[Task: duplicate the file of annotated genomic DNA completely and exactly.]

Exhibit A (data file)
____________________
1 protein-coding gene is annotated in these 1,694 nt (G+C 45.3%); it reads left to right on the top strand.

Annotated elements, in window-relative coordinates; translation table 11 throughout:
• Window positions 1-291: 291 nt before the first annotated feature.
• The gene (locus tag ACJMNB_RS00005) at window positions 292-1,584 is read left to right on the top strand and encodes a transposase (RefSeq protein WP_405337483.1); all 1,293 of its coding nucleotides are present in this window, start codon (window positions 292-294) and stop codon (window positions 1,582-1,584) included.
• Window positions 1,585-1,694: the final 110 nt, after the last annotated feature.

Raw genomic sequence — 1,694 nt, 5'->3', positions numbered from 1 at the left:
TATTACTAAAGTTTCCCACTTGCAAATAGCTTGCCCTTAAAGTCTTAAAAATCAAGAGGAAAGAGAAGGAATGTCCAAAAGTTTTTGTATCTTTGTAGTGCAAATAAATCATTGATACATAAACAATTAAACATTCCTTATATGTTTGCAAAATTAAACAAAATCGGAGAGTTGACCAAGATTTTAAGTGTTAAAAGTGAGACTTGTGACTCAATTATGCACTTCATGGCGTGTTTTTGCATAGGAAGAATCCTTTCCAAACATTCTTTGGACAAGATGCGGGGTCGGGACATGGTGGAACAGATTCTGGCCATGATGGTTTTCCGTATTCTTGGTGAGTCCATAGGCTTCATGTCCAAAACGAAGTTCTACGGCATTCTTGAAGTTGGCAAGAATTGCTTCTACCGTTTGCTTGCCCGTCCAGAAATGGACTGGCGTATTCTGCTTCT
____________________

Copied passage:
1 protein-coding gene is annotated in these 1,694 nt (G+C 45.3%); it reads left to right on the top strand.

Annotated elements, in window-relative coordinates; translation table 11 throughout:
• Window positions 1-291: 291 nt before the first annotated feature.
• The gene (locus tag ACJMNB_RS00005) at window positions 292-1,584 is read left to right on the top strand and encodes a transposase (RefSeq protein WP_405337483.1); all 1,293 of its coding nucleotides are present in this window, start codon (window positions 292-294) and stop codon (window positions 1,582-1,584) included.
• Window positions 1,585-1,694: the final 110 nt, after the last annotated feature.

Raw genomic sequence — 1,694 nt, 5'->3', positions numbered from 1 at the left:
TATTACTAAAGTTTCCCACTTGCAAATAGCTTGCCCTTAAAGTCTTAAAAATCAAGAGGAAAGAGAAGGAATGTCCAAAAGTTTTTGTATCTTTGTAGTGCAAATAAATCATTGATACATAAACAATTAAACATTCCTTATATGTTTGCAAAATTAAACAAAATCGGAGAGTTGACCAAGATTTTAAGTGTTAAAAGTGAGACTTGTGACTCAATTATGCACTTCATGGCGTGTTTTTGCATAGGAAGAATCCTTTCCAAACATTCTTTGGACAAGATGCGGGGTCGGGACATGGTGGAACAGATTCTGGCCATGATGGTTTTCCGTATTCTTGGTGAGTCCATAGGCTTCATGTCCAAAACGAAGTTCTACGGCATTCTTGAAGTTGGCAAGAATTGCTTCTACCGTTTGCTTGCCCGTCCAGAAATGGACTGGCGTATTCTGCTTCT